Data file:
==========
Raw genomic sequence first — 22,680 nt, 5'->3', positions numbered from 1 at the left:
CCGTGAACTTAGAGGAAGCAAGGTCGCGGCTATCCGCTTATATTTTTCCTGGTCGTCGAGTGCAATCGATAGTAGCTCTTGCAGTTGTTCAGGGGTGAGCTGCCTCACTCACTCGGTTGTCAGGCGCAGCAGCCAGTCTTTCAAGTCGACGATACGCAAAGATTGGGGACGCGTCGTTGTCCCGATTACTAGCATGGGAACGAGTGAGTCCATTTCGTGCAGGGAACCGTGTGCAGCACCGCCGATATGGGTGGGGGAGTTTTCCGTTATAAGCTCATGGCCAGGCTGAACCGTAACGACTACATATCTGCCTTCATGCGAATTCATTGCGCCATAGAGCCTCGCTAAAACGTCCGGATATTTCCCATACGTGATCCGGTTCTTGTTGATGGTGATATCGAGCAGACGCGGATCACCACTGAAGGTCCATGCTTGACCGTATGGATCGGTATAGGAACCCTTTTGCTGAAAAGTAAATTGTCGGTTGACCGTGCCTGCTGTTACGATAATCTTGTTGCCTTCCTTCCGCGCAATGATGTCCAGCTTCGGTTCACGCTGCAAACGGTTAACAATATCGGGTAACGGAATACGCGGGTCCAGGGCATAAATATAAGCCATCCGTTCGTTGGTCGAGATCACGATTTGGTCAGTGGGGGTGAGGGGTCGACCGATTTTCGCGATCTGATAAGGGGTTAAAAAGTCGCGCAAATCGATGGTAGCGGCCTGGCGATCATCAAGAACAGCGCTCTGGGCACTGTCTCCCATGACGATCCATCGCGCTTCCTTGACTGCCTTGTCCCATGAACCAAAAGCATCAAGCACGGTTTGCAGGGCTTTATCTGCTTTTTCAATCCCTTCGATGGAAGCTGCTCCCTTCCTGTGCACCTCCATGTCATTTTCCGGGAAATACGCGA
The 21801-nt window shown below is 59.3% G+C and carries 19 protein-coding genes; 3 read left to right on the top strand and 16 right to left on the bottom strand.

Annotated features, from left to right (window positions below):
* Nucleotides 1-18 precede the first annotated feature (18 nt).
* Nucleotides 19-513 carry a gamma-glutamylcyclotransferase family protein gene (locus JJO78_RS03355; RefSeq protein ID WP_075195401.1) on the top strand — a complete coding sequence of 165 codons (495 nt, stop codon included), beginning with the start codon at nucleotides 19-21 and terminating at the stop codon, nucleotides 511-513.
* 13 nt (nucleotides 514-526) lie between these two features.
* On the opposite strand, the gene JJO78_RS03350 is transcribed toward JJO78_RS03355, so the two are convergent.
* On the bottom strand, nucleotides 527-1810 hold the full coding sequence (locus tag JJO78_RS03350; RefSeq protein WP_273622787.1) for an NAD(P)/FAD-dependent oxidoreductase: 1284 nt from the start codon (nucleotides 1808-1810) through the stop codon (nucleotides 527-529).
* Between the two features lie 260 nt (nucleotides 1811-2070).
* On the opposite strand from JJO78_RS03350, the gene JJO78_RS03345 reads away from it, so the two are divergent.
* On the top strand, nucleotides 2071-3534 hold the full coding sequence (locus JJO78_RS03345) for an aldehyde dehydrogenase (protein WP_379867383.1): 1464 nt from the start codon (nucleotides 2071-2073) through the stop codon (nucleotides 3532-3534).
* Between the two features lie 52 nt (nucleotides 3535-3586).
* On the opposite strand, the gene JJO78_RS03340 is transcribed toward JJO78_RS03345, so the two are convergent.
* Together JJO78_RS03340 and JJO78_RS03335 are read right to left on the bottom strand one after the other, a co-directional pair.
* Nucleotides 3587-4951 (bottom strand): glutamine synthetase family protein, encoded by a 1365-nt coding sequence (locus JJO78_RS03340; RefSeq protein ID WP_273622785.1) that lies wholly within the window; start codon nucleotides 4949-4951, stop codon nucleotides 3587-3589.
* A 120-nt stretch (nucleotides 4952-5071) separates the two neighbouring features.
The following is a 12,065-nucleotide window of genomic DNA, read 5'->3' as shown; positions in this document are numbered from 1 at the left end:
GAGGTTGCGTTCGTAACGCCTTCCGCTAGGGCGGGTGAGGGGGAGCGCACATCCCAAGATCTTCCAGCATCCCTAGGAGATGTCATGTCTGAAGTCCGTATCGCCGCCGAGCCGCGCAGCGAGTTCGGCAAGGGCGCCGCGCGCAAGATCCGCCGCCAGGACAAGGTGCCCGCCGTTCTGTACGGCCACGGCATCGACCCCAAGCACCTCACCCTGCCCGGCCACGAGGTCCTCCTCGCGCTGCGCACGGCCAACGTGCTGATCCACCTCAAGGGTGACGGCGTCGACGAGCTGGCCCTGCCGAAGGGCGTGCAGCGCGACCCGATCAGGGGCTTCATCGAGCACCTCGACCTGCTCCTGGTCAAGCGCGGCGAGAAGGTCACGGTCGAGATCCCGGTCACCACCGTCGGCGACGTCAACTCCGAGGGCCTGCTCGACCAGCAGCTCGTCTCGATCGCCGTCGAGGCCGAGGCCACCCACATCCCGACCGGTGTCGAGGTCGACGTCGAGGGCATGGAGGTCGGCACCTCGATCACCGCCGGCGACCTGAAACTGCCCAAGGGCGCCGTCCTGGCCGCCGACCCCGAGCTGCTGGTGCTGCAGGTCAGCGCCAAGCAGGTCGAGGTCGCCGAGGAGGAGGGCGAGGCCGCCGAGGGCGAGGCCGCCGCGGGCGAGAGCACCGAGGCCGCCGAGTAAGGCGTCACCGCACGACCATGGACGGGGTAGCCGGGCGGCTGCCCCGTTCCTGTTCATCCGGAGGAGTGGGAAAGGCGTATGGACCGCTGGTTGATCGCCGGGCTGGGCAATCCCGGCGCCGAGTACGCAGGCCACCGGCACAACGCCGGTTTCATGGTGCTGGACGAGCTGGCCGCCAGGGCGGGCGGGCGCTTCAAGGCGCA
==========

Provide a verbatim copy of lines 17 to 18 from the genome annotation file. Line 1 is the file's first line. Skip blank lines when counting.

* A 120-nt stretch (nucleotides 4952-5071) separates the two neighbouring features.
The following is a 12,065-nucleotide window of genomic DNA, read 5'->3' as shown; positions in this document are numbered from 1 at the left end: